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WWF works to sustain the natural world for the benefit of people and wildlife, collaborating with partners from local to global levels in nearly 100 countries.
Asian elephants are the largest land mammal next to their African cousins, and an important keystone species to maintaining healthy ecosystems and safeguarding other species with whom they share habitat. Sadly, Asian elephants are globally endangered and particularly threatened in Southeast Asia and southern China, where only about 8,000-11,000 wild elephants share space in some of the most densely populated countries.
WWF’s Asian Elephant Alliance (AEA) aims to reverse population declines, safeguard and restore habitats, and move towards sustainable coexistence between elephants and people.
There are less than 50,000 Asian elephants in the wild, living in 13 countries across South and Southeast Asia and southern China. The majority of the global population is found in Bangladesh, Bhutan, India, Nepal, and Sri Lanka. The rest—about 16%-20%—live in Southeast Asia and China. Unfortunately, the elephants in Southeast Asia and China are facing critical threats to their survival, with only around 8,000 to 11,000 left in eight countries: Cambodia, China, Laos, Indonesia, Malaysia, Myanmar, Thailand, and Viet Nam.
In Southeast Asia and China, Asian elephants are facing escalating habitat loss and fragmentation, human-elephant conflict, poaching, and small populations that are increasingly isolated. Population isolation places elephants at higher risk of localized extinction due to conflict, disease, inbreeding, etc. Some national populations in Southeast Asia and China are estimated as low as mere hundreds. Now more than ever, we must scale up efforts to halt population declines and local elephant extinctions and create an environment for sustainable coexistence with humans.
Elephants are integral to maintaining healthy ecosystems, including clean water, fertile soils, and climate regulation for many other species and millions of people. As a keystone species, elephants create new habitats and resources for other animal and plant species and contribute to forest biodiversity through the nutrients and seeds they spread in their dung.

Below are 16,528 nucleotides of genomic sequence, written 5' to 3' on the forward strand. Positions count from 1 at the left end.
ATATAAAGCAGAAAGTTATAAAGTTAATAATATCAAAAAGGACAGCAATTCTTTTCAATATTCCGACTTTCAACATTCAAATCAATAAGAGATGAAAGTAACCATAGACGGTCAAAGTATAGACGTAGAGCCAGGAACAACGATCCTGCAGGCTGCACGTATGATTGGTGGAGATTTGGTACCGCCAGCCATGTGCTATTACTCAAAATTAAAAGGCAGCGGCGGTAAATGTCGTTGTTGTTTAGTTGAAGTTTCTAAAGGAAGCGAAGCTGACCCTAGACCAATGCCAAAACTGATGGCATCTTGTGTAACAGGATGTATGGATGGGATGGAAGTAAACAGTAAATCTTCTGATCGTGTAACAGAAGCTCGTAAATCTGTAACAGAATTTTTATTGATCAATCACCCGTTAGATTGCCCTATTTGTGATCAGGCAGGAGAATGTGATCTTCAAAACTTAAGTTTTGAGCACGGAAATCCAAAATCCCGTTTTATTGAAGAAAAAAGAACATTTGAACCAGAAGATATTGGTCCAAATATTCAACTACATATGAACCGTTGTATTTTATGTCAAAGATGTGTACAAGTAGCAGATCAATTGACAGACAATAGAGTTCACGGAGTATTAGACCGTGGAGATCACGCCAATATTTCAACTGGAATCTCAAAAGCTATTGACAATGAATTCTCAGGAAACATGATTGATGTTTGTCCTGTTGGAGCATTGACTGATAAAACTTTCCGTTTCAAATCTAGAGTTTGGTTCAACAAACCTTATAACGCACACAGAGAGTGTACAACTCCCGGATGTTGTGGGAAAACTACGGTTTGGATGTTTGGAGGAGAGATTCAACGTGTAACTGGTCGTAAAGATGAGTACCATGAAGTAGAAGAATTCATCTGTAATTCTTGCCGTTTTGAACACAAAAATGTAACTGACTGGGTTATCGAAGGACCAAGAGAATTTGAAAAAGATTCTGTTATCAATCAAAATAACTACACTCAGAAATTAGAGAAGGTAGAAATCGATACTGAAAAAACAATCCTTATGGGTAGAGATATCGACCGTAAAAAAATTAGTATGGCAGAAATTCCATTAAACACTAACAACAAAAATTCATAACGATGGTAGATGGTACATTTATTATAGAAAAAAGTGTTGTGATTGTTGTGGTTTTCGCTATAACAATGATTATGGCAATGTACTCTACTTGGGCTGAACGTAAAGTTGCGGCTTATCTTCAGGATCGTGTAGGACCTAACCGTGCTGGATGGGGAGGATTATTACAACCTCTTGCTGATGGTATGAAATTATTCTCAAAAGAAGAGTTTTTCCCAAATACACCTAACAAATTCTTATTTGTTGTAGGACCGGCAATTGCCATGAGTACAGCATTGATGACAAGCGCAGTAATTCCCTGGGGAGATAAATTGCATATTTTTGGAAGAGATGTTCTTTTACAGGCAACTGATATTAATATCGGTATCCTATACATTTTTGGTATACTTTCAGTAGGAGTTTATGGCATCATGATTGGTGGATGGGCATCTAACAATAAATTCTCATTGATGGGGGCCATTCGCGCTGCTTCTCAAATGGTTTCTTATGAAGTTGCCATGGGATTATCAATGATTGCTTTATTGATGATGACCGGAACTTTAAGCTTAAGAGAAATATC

All of these benefits support the health and survival of the people and communities living among elephants. Beyond the ecosystem services elephants provide, elephant conservation provides alternative livelihood opportunities, including sustainable tourism, which benefits local communities and fosters a future for humans and wildlife. By conserving these giants, we also uphold the cultural and historical values associated with elephants which hold a significant place in the region's customs, traditions, and religions.
First, elephant habitats must be conserved and restored. At the same time, connectivity, such as wildlife corridors, must be ensured in order to protect elephants and other wildlife species, and to reduce human-elephant conflict. Coupled with integrated and holistic approaches for conflict management, sustainable coexistence between people and elephants can be achieved.
Critically, we also need to combat the illegal wildlife trade, stop elephant poaching, and reduce the demand for elephant products. Finally, gaining a greater better understanding of elephant population dynamics and health will ensure we’re making informed decisions about elephant conservation.
Through the Asian Elephant Alliance—a collaborative endeavor seeking to tackle the challenges confronting wild elephants in the region—WWF will foster partnerships with communities, governments, the private sector, and others to save Asian elephants. Together, we will safeguard and restore elephant habitats, manage human-elephant conflict, and understand and protect declining populations.
For example, we’ll work with plantation companies and commodity producers to protect and restore wildlife corridors to help connect habitats. We’ll also collaborate with communities and governments to implement multiple actions to address human-elephant conflict like early detection tools when elephants are nearby, response teams to deter elephants from coming into farms, and supporting diverse livelihood opportunities in communities impacted by human-elephant conflict. And we’ll help to improve management practices and land-use planning in existing elephant habitats while increasing wildlife protection efforts to safeguard elephants and other wildlife.
The AEA will start by focusing its efforts in Southeast Asia and China, due to this region’s low elephant populations and the urgent need for further conservation action. The hope is to broaden the scope to enhance support for the other range countries in Asia in the years to come, ensuring a brighter future for all Asian elephants and those that live alongside them.